The fanbase has long been here. Simply hearing the tales of two Rangers fans about the hazing they took in the streets after Thursday's game was enough to emphasize that this year's Giants team has aroused this region more than the 2002 squad, or 1989 and '62, when they played at Candlestick Park. Northeast Corridorians like to think they are the real baseball fans, but Giants fans are not only from the sixth-biggest market in the nation, they are as phonetic. Forget the tired California typecast; there are five or six Californias, and San Francisco is not like any of the others, because it is an old city. And while some refer to it as "Eastern," it is not; it is, simply, San Francisco, period.
One looks out across the Bay Bridge and watches the FOX shots, and it's easy to remember what the ballpark was before Peter Magowan used his own private financing to build it. It was an abandoned warehouse area, that when one ran the Embarcadaro, was clearly a place to run at 7 a.m., not visit after dark. Magowan has loved baseball all his life. He loved the Giants, even moving from New York the same year that Horace Stoneman moved them from the Polo Grounds. When he was a student at Stanford in the early 1960s, I was a student at Groton School, and we had what was a dinosaur kind of rotisserie league -- only Peter always ended up with Mays, McCovey, Marichal, Jim Ray Hart, et al, and I ended up with Gary Geiger and Lou Clinton. If you look up below the seats over which McCovey Cove homers fly, you'll see a faux copper roofing that was modeled after a shared place in our baseball lives, the roof of Hundred House at Groton, where we both played so many hours of stickball.
Pac Bell/AT&T is purely a baseball stadium built by someone who loves the game. The Ballpark at Arlington similarly was designed and built by George W. Bush and Tom Schieffer.
"We both love baseball," said Schieffer, back from his duty as ambassador to Japan in the Bush Administration. "This is a World Series played in ballparks devoted to a genuine love of the game."
There are endless Bush baseball stories. He named his favorite dog "Spot Fetcher" because his favorite player as Rangers owner was Scott Fletcher. When Tim Russert died, Bush called his widow, Maureen Orth, and asked to pay his respects before the wake began, because he did not want to be noticed, thus taking away from the grieving for a great journalist.
After spending time with the family, Bush made his way out, but not before stopping to shake the hand of Russert's close friend Mike Barnicle, and add, "Is Chase Utley a great player, or what?"
There are no glorious scenics in Arlington, Texas, unless you like the rides at Six Flags. It would be nicer had Tom Hicks continued with the original landscape plans of Bush and Schieffer, which emulated the style of Frederick Law Olmsted.
But the park is a fan's park, and the interest in the Metroplex -- which some calculate as the fourth-largest market in the country, which would make it the largest baseball market with only one baseball franchise -- is wildly higher than at any time since the Rangers moved here from Washington in 1972.
There are those who obsess about television ratings, as if to claim that few across the U.S. care unless the Yankees, Cubs or Red Sox are involved.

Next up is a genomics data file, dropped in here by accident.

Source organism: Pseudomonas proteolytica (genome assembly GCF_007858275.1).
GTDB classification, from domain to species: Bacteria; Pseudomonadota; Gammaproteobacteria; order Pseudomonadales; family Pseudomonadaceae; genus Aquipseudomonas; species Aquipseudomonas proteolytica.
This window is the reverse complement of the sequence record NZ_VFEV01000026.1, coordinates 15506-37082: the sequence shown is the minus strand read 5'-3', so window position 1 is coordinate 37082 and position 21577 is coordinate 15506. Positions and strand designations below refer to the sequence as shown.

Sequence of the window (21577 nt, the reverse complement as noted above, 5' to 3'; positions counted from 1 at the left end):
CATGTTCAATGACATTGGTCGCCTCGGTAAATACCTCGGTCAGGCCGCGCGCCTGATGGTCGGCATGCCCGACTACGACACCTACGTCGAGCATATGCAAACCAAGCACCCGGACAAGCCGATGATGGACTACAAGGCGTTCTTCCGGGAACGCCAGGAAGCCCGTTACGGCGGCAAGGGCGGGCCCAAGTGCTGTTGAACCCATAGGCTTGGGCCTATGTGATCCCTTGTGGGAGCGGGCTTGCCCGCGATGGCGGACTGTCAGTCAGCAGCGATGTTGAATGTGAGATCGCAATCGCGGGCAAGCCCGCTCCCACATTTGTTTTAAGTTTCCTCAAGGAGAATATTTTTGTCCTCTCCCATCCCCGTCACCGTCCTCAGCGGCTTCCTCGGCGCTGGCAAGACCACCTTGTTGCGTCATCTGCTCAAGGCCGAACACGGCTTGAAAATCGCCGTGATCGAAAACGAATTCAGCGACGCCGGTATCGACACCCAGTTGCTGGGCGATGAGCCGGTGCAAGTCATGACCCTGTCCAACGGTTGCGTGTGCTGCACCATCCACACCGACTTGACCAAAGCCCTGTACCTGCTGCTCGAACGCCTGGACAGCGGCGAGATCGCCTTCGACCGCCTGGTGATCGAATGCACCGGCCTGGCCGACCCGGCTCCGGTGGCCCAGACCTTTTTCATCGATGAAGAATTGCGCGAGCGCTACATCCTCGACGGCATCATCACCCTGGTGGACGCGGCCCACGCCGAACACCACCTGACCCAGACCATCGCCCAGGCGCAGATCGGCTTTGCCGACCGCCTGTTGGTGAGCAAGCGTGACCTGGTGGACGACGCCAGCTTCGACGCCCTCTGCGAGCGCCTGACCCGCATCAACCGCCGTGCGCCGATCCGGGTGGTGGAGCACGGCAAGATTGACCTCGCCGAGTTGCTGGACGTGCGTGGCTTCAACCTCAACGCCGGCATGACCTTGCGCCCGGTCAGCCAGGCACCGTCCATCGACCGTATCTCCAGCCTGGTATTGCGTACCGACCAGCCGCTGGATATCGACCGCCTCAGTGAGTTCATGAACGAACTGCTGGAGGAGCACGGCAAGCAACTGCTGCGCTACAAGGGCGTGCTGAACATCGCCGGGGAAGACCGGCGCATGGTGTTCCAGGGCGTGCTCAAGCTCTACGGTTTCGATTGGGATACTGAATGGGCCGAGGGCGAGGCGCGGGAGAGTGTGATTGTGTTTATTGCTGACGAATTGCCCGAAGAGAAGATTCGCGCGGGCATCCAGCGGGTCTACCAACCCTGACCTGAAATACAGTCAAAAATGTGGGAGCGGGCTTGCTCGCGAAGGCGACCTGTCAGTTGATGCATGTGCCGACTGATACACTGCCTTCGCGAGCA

Still, these are teams with wildly compelling player storylines, which may be why the fans in the Metroplex and Bay Area are so passionate about each team. As well as the fact that you have to be eligible for Social Security to remember either of these teams winning, as neither San Francisco nor Dallas-Fort Worth has ever experienced a World Series championship.
Cliff Lee has become a marquee player. Josh Hamiton certainly is one. Tim Lincecum is not only an elite pitcher, but he has a Mark Fidrych-like curiousity factor.
Otherwise, these are just baseball teams that haven't got Nike commercial faces or stars that signed contracts worth hundreds of millions.
There are many compelling faces: of Michael Young because he selflessly abandoned his All-Star positions for the good of the game; of Elvis Andrus because he exudes such joy; of the cerebral Brian Wilson because he's made himself into The Prince of Darkness; of Buster Posey because he is young and good, and full of wide-eyed excitement.
But in many ways, the face of this series is Matt Cain. He has no pretense of having an "it" factor. In the last two years, he's 27-19 with a 3.02 ERA and the lowest run support on his staff. He's thrown 441 innings in those two seasons, hasn't missed a start, has failed to finish the fifth inning three times and finished the eighth and/or the ninth 26 times.
He has thrown 21 1/3 innings in three starts in this postseason against the Braves, Phillies and Rangers, and has not allowed an earned run. He has allowed one hit in 15 at-bats with runners in scoring position.
"That's his competitiveness," says Giants manager Bruce Bochy. "From day one, he's been our most consistent pitcher. He's a very special guy at a young age."
Cain turned 26 on Oct. 1.
When he went into the interview room after Game 2 of the World Series, he began by crediting Posey for his pitch-calling; remember, it was Cain who originated the nickname "Magic Fingers" for the rookie catcher.
Cain throws into the mid-90s. He elevates in on right-handed batters, away on lefties. His breaking ball is crisp, his changeup superb.
"I approach every game the same way," he said. "I just try to do what I have to do. Buster does a great job guiding me."
He doesn't need LeBron attention, he doesn't beg for the camera. Matt Cain just pitches. And in a postseason of fan-favorite ballparks, scenics, Uribe moments and The Beard, right now he is Mr. October. Just don't expect him to host "Saturday Night Live."
Peter Gammons is a columnist for MLB.com and an analyst for MLB Network. This story was not subject to the approval of Major League Baseball or its clubs.